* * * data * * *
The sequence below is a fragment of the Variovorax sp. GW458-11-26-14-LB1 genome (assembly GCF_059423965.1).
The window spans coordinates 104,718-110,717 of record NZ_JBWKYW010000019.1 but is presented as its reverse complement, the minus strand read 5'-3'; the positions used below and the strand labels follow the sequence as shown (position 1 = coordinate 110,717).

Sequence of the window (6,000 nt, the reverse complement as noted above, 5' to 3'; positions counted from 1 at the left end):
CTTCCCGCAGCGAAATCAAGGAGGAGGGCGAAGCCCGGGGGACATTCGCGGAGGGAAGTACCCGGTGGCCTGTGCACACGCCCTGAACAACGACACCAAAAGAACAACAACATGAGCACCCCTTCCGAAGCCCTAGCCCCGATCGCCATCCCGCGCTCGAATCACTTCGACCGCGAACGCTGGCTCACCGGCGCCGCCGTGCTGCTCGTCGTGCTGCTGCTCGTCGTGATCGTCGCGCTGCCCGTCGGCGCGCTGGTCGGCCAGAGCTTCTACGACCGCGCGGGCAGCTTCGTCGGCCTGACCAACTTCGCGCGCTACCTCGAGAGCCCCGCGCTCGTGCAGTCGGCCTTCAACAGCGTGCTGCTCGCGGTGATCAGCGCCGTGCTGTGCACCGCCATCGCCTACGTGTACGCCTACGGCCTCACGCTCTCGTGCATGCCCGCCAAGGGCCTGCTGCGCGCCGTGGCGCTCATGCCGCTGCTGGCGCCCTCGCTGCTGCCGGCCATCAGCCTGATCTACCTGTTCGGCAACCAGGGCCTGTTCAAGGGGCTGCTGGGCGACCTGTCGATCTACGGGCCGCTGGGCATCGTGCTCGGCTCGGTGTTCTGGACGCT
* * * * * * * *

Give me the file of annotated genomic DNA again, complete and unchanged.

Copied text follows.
The sequence below is a fragment of the Variovorax sp. GW458-11-26-14-LB1 genome (assembly GCF_059423965.1).
The window spans coordinates 104,718-110,717 of record NZ_JBWKYW010000019.1 but is presented as its reverse complement, the minus strand read 5'-3'; the positions used below and the strand labels follow the sequence as shown (position 1 = coordinate 110,717).

Sequence of the window (6,000 nt, the reverse complement as noted above, 5' to 3'; positions counted from 1 at the left end):
CTTCCCGCAGCGAAATCAAGGAGGAGGGCGAAGCCCGGGGGACATTCGCGGAGGGAAGTACCCGGTGGCCTGTGCACACGCCCTGAACAACGACACCAAAAGAACAACAACATGAGCACCCCTTCCGAAGCCCTAGCCCCGATCGCCATCCCGCGCTCGAATCACTTCGACCGCGAACGCTGGCTCACCGGCGCCGCCGTGCTGCTCGTCGTGCTGCTGCTCGTCGTGATCGTCGCGCTGCCCGTCGGCGCGCTGGTCGGCCAGAGCTTCTACGACCGCGCGGGCAGCTTCGTCGGCCTGACCAACTTCGCGCGCTACCTCGAGAGCCCCGCGCTCGTGCAGTCGGCCTTCAACAGCGTGCTGCTCGCGGTGATCAGCGCCGTGCTGTGCACCGCCATCGCCTACGTGTACGCCTACGGCCTCACGCTCTCGTGCATGCCCGCCAAGGGCCTGCTGCGCGCCGTGGCGCTCATGCCGCTGCTGGCGCCCTCGCTGCTGCCGGCCATCAGCCTGATCTACCTGTTCGGCAACCAGGGCCTGTTCAAGGGGCTGCTGGGCGACCTGTCGATCTACGGGCCGCTGGGCATCGTGCTCGGCTCGGTGTTCTGGACGCT